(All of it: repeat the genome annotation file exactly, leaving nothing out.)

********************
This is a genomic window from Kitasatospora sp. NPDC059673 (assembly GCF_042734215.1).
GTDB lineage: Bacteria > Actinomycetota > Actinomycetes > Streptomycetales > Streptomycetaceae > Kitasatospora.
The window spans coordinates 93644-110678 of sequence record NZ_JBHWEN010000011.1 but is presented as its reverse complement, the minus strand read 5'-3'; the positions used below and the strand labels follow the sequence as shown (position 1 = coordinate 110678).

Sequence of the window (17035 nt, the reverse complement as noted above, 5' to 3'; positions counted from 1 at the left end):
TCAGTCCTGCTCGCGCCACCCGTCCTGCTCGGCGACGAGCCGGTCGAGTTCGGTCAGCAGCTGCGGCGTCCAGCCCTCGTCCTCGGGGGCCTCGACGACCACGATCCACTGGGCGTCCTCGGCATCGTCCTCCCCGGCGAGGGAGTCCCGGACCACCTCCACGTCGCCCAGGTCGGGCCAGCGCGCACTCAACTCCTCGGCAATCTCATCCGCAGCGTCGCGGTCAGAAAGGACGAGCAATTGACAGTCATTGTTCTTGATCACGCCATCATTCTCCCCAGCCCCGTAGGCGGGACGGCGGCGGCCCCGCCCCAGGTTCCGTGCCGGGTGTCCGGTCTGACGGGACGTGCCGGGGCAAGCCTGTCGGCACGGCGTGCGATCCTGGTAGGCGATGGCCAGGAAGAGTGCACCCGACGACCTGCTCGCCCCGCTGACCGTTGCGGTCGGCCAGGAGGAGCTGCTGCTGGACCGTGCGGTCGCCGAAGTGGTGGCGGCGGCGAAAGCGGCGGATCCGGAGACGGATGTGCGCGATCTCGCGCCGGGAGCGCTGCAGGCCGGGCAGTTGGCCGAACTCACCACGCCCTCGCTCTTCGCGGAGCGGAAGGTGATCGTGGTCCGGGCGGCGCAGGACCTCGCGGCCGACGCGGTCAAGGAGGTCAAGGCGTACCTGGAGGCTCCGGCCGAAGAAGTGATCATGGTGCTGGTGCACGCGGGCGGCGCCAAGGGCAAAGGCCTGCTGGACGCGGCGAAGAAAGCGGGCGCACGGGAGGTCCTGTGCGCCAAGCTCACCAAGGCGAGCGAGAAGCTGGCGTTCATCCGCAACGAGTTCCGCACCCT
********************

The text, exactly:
This is a genomic window from Kitasatospora sp. NPDC059673 (assembly GCF_042734215.1).
GTDB lineage: Bacteria > Actinomycetota > Actinomycetes > Streptomycetales > Streptomycetaceae > Kitasatospora.
The window spans coordinates 93644-110678 of sequence record NZ_JBHWEN010000011.1 but is presented as its reverse complement, the minus strand read 5'-3'; the positions used below and the strand labels follow the sequence as shown (position 1 = coordinate 110678).

Sequence of the window (17035 nt, the reverse complement as noted above, 5' to 3'; positions counted from 1 at the left end):
TCAGTCCTGCTCGCGCCACCCGTCCTGCTCGGCGACGAGCCGGTCGAGTTCGGTCAGCAGCTGCGGCGTCCAGCCCTCGTCCTCGGGGGCCTCGACGACCACGATCCACTGGGCGTCCTCGGCATCGTCCTCCCCGGCGAGGGAGTCCCGGACCACCTCCACGTCGCCCAGGTCGGGCCAGCGCGCACTCAACTCCTCGGCAATCTCATCCGCAGCGTCGCGGTCAGAAAGGACGAGCAATTGACAGTCATTGTTCTTGATCACGCCATCATTCTCCCCAGCCCCGTAGGCGGGACGGCGGCGGCCCCGCCCCAGGTTCCGTGCCGGGTGTCCGGTCTGACGGGACGTGCCGGGGCAAGCCTGTCGGCACGGCGTGCGATCCTGGTAGGCGATGGCCAGGAAGAGTGCACCCGACGACCTGCTCGCCCCGCTGACCGTTGCGGTCGGCCAGGAGGAGCTGCTGCTGGACCGTGCGGTCGCCGAAGTGGTGGCGGCGGCGAAAGCGGCGGATCCGGAGACGGATGTGCGCGATCTCGCGCCGGGAGCGCTGCAGGCCGGGCAGTTGGCCGAACTCACCACGCCCTCGCTCTTCGCGGAGCGGAAGGTGATCGTGGTCCGGGCGGCGCAGGACCTCGCGGCCGACGCGGTCAAGGAGGTCAAGGCGTACCTGGAGGCTCCGGCCGAAGAAGTGATCATGGTGCTGGTGCACGCGGGCGGCGCCAAGGGCAAAGGCCTGCTGGACGCGGCGAAGAAAGCGGGCGCACGGGAGGTCCTGTGCGCCAAGCTCACCAAGGCGAGCGAGAAGCTGGCGTTCATCCGCAACGAGTTCCGCACCCT